The process was repeated twice. The result? A full head of hair.

“Fortunately for David, he’s got very thick hair,” noted Dr Moaveni.

But the bald skin it replaced was not wasted. That was folded into an ear and, again, sutured into place.

“You don’t want to throw away any useful tissue. You’ve got to always think ‘how can I use this leftover piece?’ It’s sort of spare parts surgery,” said Dr Moaveni.

There is no recipe book for reconstructive surgery says Dr Moaveni, who studied his specialty for 10 years after graduating from medical school.

“You have to work with what’s in front of you. Each patient is different, each situation is different, each scar is different. You’ve got a certain toolbox and you have to think laterally.”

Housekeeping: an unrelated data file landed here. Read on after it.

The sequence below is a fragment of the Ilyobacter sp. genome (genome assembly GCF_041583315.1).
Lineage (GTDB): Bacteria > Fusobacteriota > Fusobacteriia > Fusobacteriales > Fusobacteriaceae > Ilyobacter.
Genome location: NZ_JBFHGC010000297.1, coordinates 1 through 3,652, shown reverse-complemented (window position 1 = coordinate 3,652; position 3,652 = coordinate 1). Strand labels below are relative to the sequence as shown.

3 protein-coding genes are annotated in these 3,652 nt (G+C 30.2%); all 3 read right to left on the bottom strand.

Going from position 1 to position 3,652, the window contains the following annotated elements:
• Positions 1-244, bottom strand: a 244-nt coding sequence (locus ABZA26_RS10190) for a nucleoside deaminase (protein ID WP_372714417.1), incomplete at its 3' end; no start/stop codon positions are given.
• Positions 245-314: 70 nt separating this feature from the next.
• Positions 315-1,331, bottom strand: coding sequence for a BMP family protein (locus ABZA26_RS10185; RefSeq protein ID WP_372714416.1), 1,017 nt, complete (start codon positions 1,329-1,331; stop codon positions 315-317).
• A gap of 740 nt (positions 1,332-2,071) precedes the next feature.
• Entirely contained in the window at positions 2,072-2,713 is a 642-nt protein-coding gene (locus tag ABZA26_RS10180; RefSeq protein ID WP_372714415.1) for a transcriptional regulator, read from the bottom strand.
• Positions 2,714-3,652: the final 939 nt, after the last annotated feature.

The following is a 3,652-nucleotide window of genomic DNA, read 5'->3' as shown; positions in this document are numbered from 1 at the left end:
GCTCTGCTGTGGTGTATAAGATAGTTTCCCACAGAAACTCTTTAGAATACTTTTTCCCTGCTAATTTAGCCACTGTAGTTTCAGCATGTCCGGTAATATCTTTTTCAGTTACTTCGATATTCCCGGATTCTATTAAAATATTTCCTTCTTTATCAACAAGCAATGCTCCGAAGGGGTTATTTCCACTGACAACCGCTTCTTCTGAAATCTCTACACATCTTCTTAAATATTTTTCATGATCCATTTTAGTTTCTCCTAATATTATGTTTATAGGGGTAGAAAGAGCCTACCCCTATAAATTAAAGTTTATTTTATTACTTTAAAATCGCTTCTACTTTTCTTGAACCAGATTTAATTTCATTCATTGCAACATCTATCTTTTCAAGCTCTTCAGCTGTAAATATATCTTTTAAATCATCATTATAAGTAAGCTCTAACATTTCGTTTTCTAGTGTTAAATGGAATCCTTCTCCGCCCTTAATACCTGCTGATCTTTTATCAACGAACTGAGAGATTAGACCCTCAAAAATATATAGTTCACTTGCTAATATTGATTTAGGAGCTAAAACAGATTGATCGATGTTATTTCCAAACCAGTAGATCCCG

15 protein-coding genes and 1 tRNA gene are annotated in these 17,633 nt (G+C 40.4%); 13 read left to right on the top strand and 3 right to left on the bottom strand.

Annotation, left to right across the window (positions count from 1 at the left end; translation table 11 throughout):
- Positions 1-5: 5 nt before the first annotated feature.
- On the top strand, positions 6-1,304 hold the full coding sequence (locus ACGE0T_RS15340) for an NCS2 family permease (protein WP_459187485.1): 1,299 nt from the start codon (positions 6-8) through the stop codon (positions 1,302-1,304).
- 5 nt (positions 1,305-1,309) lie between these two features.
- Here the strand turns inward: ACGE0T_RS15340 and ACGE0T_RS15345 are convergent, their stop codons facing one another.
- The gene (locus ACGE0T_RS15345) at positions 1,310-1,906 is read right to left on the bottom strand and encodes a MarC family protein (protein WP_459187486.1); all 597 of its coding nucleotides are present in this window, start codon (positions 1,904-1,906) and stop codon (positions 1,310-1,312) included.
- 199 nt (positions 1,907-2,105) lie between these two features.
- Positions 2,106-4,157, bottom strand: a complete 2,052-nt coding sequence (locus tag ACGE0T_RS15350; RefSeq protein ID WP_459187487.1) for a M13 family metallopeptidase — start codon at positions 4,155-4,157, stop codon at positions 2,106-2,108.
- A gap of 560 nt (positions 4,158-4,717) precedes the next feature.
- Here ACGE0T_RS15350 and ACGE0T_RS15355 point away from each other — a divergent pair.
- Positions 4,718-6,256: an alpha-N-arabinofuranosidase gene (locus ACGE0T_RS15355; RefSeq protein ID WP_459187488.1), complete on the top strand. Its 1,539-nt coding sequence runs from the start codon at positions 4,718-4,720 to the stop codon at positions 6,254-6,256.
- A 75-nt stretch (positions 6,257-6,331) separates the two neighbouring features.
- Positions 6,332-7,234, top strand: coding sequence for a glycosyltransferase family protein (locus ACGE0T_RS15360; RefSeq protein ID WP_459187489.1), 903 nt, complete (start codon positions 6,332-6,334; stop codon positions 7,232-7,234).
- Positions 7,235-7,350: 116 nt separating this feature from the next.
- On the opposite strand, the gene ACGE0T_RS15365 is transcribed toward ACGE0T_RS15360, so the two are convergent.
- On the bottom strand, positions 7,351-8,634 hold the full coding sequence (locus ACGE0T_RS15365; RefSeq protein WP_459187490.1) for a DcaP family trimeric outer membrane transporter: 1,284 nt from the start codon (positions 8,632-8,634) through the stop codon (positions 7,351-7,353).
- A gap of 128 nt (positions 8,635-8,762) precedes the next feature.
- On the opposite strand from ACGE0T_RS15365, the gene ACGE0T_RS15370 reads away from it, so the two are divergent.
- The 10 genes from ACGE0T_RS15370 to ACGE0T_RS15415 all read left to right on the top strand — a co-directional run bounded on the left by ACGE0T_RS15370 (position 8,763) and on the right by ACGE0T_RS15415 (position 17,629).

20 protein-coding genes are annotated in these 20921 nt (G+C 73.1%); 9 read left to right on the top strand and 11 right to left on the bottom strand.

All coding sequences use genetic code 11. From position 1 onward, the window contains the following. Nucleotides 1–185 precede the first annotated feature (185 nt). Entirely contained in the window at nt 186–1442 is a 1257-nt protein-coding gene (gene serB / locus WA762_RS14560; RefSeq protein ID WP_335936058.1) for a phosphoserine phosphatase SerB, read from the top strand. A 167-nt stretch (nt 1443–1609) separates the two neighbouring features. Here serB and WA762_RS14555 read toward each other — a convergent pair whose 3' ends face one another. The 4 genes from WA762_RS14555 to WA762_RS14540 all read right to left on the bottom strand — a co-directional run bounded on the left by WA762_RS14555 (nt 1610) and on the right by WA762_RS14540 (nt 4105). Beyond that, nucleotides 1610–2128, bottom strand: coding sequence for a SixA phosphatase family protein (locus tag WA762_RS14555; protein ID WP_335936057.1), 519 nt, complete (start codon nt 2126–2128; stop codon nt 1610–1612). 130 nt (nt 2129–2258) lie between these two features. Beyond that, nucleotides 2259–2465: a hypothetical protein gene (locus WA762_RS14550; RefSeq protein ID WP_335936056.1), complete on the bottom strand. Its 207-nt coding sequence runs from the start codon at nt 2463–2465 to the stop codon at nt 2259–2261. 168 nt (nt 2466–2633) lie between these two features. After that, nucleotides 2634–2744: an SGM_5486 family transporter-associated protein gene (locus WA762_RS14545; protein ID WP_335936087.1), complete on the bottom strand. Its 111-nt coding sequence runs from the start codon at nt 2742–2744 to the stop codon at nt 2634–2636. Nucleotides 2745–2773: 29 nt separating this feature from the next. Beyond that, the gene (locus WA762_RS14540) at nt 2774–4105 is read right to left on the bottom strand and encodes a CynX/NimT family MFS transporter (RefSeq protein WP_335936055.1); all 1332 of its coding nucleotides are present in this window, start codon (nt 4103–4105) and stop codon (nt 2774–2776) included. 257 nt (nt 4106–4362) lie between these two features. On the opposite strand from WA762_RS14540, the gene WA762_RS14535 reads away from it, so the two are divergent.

It’s clear the pair have an easy rapport and Dr Moaveni is full of praise for his patient.

“I’ve seen David through highs and lows and when things weren’t as good as expected. His mental attitude and strength and drive and determination have just blown me away. “He’s been doing the hard work, not me. Really quite inspirational.”

David Beanland disagrees. He reckons he’s had it easy compared to his young daughter, who was diagnosed with cancer three years ago.

“For the average family, it probably would have been a major. But it’s nothing compared to what she’s done. She’s finished chemo last year and is in remission now.

“But it’s not one of those days that you forget.”

He admits to riding an “emotional roller coaster” over the scars that remain.